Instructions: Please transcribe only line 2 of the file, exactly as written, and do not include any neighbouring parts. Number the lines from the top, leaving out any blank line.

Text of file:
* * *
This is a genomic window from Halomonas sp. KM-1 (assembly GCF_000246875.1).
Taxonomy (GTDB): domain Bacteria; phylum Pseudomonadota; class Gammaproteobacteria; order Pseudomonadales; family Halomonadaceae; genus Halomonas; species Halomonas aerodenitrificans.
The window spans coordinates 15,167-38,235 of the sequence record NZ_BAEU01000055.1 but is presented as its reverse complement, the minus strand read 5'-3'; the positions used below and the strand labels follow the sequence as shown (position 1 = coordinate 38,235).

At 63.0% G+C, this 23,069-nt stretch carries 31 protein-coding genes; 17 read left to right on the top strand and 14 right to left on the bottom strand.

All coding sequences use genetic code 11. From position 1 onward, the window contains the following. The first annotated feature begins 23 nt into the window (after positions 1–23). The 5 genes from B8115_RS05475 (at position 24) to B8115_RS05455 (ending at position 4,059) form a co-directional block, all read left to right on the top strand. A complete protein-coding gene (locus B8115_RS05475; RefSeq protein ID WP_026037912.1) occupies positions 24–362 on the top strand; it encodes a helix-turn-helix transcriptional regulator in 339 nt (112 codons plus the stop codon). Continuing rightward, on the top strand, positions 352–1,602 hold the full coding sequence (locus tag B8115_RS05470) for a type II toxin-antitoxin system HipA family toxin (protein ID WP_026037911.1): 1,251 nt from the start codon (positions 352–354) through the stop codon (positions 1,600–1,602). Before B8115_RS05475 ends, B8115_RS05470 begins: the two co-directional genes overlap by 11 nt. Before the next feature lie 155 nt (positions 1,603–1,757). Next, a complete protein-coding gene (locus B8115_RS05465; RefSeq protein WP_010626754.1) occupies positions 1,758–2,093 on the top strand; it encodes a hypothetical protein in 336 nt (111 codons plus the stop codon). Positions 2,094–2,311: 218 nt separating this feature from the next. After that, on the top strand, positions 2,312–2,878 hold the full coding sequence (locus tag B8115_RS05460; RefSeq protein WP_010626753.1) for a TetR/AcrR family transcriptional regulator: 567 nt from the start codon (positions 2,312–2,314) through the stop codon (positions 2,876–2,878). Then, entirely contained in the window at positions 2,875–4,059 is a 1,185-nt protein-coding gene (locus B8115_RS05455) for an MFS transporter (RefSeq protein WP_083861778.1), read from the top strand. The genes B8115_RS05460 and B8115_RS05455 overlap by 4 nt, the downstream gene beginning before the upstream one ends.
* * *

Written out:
Taxonomy (GTDB): domain Bacteria; phylum Pseudomonadota; class Gammaproteobacteria; order Pseudomonadales; family Halomonadaceae; genus Halomonas; species Halomonas aerodenitrificans.